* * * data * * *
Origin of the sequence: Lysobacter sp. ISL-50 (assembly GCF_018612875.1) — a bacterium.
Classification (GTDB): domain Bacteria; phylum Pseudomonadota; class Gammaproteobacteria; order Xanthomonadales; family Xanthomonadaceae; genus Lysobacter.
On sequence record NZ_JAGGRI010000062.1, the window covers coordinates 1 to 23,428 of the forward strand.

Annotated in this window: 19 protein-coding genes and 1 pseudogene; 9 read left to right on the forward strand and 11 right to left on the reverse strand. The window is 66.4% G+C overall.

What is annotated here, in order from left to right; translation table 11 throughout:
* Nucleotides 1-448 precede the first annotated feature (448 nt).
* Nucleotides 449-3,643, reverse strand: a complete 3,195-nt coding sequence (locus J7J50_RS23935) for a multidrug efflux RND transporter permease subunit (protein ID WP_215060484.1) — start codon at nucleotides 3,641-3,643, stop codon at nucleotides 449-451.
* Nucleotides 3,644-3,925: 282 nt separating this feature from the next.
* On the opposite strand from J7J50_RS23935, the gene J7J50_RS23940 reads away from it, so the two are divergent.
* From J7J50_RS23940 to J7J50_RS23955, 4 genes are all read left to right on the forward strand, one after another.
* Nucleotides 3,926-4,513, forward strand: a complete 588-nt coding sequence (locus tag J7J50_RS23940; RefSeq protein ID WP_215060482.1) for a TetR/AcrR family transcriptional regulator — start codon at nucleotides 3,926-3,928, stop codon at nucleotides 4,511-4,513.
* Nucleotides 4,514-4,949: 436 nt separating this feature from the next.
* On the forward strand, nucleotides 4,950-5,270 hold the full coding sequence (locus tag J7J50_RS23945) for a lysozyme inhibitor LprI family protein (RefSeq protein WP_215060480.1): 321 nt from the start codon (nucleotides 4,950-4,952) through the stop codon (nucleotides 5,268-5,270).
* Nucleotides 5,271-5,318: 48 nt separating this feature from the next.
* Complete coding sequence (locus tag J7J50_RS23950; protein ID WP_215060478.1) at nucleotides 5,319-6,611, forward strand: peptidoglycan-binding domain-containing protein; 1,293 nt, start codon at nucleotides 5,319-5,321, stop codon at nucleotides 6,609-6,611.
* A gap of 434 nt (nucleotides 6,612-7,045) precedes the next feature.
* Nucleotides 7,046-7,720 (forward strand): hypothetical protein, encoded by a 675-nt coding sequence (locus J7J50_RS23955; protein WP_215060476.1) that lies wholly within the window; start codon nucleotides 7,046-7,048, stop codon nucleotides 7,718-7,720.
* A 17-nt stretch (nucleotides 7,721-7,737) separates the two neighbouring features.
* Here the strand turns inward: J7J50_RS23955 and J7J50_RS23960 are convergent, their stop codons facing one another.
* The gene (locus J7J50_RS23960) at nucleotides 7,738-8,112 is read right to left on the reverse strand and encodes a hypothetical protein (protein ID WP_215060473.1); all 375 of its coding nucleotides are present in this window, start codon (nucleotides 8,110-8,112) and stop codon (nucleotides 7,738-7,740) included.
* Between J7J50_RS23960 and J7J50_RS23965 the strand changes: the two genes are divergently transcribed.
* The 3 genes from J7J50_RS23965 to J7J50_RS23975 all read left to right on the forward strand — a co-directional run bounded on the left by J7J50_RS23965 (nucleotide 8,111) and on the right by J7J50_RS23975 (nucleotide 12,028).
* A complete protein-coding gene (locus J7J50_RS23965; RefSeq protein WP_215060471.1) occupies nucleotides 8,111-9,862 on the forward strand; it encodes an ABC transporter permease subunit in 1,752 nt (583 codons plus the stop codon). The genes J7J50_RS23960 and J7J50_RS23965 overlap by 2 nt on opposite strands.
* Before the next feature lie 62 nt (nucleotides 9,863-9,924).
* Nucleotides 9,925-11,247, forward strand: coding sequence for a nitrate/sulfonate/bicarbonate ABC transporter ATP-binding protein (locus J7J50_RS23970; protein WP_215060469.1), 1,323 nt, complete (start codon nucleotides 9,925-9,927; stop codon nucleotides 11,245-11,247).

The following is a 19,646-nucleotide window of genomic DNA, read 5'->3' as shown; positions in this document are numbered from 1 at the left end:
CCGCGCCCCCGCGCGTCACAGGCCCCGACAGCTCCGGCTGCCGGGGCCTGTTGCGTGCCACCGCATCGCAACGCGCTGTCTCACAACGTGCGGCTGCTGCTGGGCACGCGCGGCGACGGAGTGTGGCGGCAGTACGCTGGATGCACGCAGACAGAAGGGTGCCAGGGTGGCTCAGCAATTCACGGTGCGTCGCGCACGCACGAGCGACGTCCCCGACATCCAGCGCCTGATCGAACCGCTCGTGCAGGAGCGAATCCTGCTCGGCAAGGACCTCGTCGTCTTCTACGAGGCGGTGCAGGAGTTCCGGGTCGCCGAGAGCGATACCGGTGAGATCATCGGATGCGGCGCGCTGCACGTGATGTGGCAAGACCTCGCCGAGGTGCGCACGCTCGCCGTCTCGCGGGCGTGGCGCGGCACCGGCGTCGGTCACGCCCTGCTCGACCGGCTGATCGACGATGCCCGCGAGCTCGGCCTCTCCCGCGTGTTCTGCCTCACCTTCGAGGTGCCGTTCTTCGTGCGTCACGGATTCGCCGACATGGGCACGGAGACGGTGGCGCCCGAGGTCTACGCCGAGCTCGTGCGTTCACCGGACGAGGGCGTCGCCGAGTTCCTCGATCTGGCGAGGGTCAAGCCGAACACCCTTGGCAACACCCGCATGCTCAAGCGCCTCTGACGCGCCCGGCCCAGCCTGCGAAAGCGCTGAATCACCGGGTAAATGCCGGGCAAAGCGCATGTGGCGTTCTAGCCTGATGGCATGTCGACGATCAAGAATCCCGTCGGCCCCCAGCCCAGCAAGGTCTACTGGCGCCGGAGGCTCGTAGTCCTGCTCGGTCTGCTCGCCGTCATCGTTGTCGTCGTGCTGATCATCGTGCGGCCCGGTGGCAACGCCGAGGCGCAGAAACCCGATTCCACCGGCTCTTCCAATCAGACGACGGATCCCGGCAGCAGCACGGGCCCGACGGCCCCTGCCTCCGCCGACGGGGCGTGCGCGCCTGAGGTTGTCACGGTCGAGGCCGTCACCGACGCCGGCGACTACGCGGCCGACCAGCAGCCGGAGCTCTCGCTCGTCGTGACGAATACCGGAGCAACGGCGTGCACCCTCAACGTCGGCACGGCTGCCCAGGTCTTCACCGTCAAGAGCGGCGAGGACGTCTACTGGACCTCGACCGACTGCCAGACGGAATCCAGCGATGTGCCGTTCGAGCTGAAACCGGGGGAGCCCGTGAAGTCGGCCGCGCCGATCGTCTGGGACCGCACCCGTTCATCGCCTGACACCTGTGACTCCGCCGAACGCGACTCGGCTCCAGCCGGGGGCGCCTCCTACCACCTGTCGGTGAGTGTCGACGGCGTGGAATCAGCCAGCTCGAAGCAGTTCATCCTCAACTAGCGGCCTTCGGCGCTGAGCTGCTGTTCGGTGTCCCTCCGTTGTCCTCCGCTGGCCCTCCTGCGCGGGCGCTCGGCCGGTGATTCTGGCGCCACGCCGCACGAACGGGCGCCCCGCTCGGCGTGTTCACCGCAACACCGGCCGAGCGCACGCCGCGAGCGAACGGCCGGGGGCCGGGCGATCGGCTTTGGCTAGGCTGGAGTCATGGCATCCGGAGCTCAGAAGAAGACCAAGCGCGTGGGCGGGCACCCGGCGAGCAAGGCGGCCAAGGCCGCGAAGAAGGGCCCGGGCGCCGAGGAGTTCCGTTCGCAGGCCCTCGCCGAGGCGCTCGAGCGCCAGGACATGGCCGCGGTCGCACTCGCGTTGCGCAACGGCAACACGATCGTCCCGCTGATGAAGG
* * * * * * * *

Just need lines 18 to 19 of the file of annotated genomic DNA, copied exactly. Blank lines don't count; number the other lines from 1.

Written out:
* A 17-nt stretch (nucleotides 7,721-7,737) separates the two neighbouring features.
* Here the strand turns inward: J7J50_RS23955 and J7J50_RS23960 are convergent, their stop codons facing one another.